But change is not magical. Enforcement was required. From the start there were persistent violators who attempted to skirt the law by creating fake private clubs or by subjecting Black customers to higher prices, delayed service, and other indignities. While congratulating the nation, the Justice Department also vowed that violators would be prosecuted.

Because private clubs were exempt from the law a number of restaurants tried this route of avoidance. Some became legitimate private clubs but many were clubs in name only.

civilrightsprivateclubcrawfordsvilleThe sham restaurants-turned-clubs were identified by things such as failing to charge dues or having no membership criteria other than race. In the case of Dixie Diners Club of Enterprise MS which claimed to promote fraternity among “connoisseurs of discriminating taste and epicurean pleasures,” a court ruled nothing had changed since its days as plain-old Richberg’s Cafe. “The only material difference between the two is that physically the club is accessible only by the entrance at the door which was formerly for whites only,” it said. The ruling noted that the club held no meetings, established no committees, and served the same food as before. Bonner’s Private Club in Crawfordville GA had previously been known as the Liberty Café, which closed when Afro-Americans tried to integrate it and reopened as a private club.

CivilRightsOllie'sThe justification for federal authority over restaurants and hotels was that they engaged in interstate commerce. So, of course, some restaurants claimed an exemption because theirs were purely local businesses. Ollie McClung, of Ollie’s Barbecue, lost a lawsuit despite his belief his business was local. “We are not located on a highway and don’t cater to out-of-town travelers,” he insisted. But as the Washington Post reported, it was exceedingly difficult for a restaurant to prove it had no interstate ties: “It would have to serve locally grown food, no tea, coffee and probably no beer, and would have to have a prominent sign saying, in effect, ‘No Interstate Travelers Served Here’ with a monitor at the door to make certain no interstate interloper slipped in.”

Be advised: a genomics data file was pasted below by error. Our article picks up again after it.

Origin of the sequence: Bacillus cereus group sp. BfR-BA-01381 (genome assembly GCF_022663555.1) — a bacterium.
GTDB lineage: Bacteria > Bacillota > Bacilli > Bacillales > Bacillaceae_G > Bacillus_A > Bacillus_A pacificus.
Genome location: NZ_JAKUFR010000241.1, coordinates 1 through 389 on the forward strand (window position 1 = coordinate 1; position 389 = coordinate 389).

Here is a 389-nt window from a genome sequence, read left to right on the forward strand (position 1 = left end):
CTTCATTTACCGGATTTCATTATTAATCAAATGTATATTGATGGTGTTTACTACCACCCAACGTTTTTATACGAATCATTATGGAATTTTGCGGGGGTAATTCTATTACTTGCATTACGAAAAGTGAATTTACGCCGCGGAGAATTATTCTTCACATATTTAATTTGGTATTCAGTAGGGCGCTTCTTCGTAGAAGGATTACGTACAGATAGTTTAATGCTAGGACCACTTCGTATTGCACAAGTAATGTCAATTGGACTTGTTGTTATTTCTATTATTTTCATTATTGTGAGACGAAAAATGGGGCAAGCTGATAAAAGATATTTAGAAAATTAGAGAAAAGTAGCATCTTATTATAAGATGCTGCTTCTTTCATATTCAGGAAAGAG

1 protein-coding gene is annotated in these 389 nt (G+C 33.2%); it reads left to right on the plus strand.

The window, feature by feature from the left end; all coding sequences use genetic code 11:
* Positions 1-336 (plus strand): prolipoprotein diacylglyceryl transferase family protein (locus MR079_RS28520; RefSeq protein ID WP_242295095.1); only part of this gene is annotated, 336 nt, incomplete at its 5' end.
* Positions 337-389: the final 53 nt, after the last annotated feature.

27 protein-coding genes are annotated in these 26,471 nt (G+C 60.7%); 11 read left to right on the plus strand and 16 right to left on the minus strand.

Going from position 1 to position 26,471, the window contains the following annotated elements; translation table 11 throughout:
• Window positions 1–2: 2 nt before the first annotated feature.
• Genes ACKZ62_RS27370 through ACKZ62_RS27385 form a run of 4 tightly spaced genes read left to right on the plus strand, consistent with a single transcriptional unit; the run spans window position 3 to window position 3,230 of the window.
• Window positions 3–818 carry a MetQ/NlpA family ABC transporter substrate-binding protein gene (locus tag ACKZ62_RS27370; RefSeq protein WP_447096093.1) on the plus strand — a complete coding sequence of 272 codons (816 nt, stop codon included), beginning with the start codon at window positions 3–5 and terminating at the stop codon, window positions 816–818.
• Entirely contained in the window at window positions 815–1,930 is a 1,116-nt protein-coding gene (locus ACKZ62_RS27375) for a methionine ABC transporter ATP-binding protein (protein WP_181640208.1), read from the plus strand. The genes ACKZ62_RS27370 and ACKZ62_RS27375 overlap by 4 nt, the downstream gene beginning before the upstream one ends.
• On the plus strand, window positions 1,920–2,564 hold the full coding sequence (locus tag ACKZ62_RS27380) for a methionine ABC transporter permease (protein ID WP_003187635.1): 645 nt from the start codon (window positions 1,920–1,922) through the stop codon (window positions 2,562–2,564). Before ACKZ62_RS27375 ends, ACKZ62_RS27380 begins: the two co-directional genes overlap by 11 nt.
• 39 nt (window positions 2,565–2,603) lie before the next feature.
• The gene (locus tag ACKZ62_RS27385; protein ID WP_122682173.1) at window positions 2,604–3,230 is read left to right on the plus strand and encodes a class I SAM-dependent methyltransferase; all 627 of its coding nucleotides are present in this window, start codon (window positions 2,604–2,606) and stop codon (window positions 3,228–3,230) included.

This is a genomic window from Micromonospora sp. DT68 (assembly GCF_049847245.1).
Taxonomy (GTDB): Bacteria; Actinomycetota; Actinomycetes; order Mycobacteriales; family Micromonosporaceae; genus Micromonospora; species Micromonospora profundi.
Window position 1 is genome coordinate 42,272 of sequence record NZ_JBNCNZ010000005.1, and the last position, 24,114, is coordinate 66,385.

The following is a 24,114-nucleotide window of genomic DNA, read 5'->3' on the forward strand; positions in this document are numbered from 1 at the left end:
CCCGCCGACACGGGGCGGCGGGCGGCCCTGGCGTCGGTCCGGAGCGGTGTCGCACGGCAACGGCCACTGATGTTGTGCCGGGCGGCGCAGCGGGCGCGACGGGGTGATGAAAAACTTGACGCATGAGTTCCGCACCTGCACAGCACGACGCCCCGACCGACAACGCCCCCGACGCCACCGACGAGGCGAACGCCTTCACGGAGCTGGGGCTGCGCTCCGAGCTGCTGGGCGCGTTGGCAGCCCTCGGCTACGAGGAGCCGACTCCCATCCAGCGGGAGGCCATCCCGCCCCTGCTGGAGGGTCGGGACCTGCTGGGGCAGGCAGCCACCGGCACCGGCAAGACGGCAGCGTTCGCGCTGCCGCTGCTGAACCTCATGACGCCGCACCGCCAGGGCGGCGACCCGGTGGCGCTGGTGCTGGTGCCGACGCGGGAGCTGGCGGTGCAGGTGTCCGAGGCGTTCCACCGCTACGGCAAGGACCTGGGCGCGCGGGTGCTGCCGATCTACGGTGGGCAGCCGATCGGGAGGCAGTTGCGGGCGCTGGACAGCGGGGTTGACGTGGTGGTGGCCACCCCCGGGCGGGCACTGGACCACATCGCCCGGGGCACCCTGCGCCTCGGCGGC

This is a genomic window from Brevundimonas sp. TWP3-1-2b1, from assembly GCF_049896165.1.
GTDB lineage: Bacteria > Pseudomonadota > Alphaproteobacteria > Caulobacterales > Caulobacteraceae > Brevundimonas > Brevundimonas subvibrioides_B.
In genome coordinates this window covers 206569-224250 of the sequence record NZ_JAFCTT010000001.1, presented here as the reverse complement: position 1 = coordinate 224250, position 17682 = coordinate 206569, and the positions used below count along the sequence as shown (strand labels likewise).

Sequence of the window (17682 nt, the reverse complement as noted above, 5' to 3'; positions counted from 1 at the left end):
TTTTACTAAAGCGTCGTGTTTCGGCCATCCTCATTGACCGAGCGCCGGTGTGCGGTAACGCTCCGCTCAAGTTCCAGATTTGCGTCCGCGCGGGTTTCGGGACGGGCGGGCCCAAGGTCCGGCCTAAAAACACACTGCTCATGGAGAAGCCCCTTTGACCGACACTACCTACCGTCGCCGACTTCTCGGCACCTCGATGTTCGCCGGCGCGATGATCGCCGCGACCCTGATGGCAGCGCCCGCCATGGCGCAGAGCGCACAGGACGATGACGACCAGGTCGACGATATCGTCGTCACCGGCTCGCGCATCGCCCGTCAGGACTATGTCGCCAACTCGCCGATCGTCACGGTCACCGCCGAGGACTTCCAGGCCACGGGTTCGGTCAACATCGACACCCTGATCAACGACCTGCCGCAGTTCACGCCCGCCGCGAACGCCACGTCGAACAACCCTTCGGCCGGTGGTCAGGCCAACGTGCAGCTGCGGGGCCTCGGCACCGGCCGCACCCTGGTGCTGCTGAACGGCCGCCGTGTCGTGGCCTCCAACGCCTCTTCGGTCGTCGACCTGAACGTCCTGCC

Another tactic was devised by ardent segregationist Maurice Bessinger who was granted an exemption for his Piggie Park Drive-in chain in South Carolina on the grounds no food was consumed on the premises. The decision was, however, soon reversed and it became clear that drive-ins would not be exempt.

It’s hard to say just how many Afro-Americans actually took advantage of the opportunity to patronize what had been all-white restaurants. It seems there was not a flood of Black diners in the first few years. But the new law was valuable to the middle-class, especially Black travelers who no longer had to rely on guidebooks such as The Negro Motorist Green Book to plot out where they could safely stop to eat or stay overnight. The Green Book became irrelevant, just as its publisher hoped it would.

Despite real advances, white Americans often overestimate the degree to which racism has disappeared. As critical as the Civil Rights Act of 1964 was in furthering equality, it did not put a complete end to racial discrimination in restaurants. Rather southern restaurants wanting to curb the number of Black diners learned to use tactics long practiced in the North. Nor have chains been free of bias. Cracker Barrel and Denny’s are among large chains hit by discrimination suits in the past couple of decades. And an academic study published in 2012 found that Black patrons continue to experience bad service based on waitstaffs’ belief that they are poor tippers. A study of 200 servers in North Carolina restaurants revealed that 38.5% discriminated against Black customers, sometimes playing a game called “pass the black table.”